Wednesday, June 29 2022
Airbus COO Christian Sherer and Qantas CEO Alan Joyce with the A350-1000 in Sydney.

Qantas was just 11 weeks away from filing for bankruptcy after COVID-19 hit in early 2020.

The shocking revelation came from Qantas boss Alan Joyce as he announced the airline’s largest order in its 102-year history for up to 146 planes worth $34 billion, as revealed by yesterday.

“We were 11 weeks away from bankruptcy,” Joyce told guests and media at the order signing ceremony with Airbus in Sydney on Monday.

Joyce said the airline had had to change and reinvent itself and had emerged stronger and more resilient after the chaos of the past two years.

Qantas has sold property and planes in order to survive.

Joyce said revenue growth in the past three-month period had led to a rapid reduction in the group’s net debt, from A$5.5bn at December 31 to A$4.5bn at the end of April, and below pre-COVID levels.

Joyce said the debt peaked at more than 6.4 billion Australian dollars at the height of the border closures.

“We have come through the other side of the pandemic as a structurally different company,” Joyce said.

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“Our domestic market share is higher and the demand for direct international flights is even stronger than before COVID.

“The board’s decision to approve Australian aviation’s largest aircraft order is a clear vote of confidence in the future of the Qantas group.

“Our strategy for these aircraft will allow us to generate significant benefits for those who make it possible: our people, our customers and our shareholders.”

Qantas said that while the group still expects to post a significant underlying loss for the full year, including the worst of the impacts from Delta and Omicron, as well as one-time restart costs, business is on track for the second half. underlying earnings of between A$450 million and A$550 million based on current expectations.

“We have come through the other side of the pandemic as a structurally different company,” Qantas chief executive Alan Joyce said. “Our domestic market share is higher and the demand for direct international flights is even stronger than before COVID.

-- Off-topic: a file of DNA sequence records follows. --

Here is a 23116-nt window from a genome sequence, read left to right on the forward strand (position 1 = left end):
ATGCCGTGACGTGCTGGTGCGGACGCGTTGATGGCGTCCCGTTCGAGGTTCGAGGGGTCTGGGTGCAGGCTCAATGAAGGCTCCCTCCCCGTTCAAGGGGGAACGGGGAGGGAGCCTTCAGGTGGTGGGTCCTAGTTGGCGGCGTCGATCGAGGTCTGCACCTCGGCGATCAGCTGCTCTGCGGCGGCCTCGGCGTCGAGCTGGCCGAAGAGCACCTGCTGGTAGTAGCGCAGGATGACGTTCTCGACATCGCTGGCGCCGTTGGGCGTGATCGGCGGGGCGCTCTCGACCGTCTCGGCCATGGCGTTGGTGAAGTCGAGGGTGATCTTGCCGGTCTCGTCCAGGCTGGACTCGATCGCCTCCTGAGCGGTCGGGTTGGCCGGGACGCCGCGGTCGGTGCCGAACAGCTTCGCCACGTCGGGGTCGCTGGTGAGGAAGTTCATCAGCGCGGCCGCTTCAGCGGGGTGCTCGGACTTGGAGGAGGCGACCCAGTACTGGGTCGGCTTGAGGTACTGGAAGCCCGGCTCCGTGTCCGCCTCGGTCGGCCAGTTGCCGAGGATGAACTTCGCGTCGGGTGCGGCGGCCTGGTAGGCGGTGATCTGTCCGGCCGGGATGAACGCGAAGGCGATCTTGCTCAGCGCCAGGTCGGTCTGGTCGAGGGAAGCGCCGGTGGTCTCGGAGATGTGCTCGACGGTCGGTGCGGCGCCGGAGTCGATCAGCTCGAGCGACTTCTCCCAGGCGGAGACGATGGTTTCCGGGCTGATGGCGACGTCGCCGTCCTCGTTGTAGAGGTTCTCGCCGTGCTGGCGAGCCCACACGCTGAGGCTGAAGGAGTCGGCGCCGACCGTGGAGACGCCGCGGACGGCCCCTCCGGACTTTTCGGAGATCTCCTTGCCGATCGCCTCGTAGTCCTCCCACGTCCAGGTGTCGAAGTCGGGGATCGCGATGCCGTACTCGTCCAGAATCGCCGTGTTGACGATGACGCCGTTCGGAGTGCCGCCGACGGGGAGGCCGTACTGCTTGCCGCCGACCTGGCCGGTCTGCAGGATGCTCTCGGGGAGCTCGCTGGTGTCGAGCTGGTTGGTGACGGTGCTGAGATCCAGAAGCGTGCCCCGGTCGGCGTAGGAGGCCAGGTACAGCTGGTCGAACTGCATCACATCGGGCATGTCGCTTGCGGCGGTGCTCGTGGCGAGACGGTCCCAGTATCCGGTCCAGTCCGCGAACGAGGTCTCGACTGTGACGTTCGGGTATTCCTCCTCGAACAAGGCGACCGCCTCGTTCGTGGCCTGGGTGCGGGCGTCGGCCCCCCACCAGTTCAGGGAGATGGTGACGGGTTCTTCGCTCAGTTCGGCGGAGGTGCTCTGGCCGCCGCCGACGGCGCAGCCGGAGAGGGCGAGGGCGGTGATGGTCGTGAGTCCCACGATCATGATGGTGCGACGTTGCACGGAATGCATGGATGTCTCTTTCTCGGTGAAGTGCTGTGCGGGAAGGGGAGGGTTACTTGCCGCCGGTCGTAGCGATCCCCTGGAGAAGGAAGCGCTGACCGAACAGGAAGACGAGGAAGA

An Airbus A350-1000 prototype flew to Sydney from Perth on Monday to lead the huge order.

Domestically, Qantas will begin the refurbishment of its narrow-body aircraft with firm orders for 20 Airbus A321XLRs and 20 A220-300s as its Boeing 737s and 717s are phased out. The first of these planes will begin arriving in late 2023, and the order includes right-to-purchase options for a further 94 planes for delivery through at least 2034.

Internationally, 12 Airbus A350-1000s have been ordered to operate non-stop flights from Australia to other cities, including New York and London.

Qantas said these planes would feature market-leading passenger comfort in every class of travel, with services scheduled to start in late 2025 from Sydney.

All of these next-generation aircraft, through their lower emissions, longer range, less noise and better economy, will improve the way people travel around Australia and abroad.

“New types of aircraft make new things possible,” Joyce said. “That is what makes today’s announcement so significant for the national airline and for a country like Australia where air travel is crucial.

“Throughout our history, the aircraft we have flown have defined the era we find ourselves in. The 707 ushered in the jet era, the 747 democratized travel, and the A380 brought a whole new level of comfort.

“The A350 and Project Sunrise will make any city just a flight away from Australia. It is the last frontier and the final fix for the tyranny of distance. As expected, the cabin has been specially designed to offer maximum comfort in all classes for long-haul flights.

“The A320s and A220s will become the backbone of our national fleet for the next 20 years, helping to keep this country moving. Its range and economy will make new direct routes possible, including better service to regional cities.

“These newer aircraft and engines will reduce emissions by at least 15 percent if powered by fossil fuels, and much better when powered by sustainable aviation fuel. This order brings us closer to our commitment to achieve net zero emissions by 2050. Project Sunrise will be carbon neutral from day one.”


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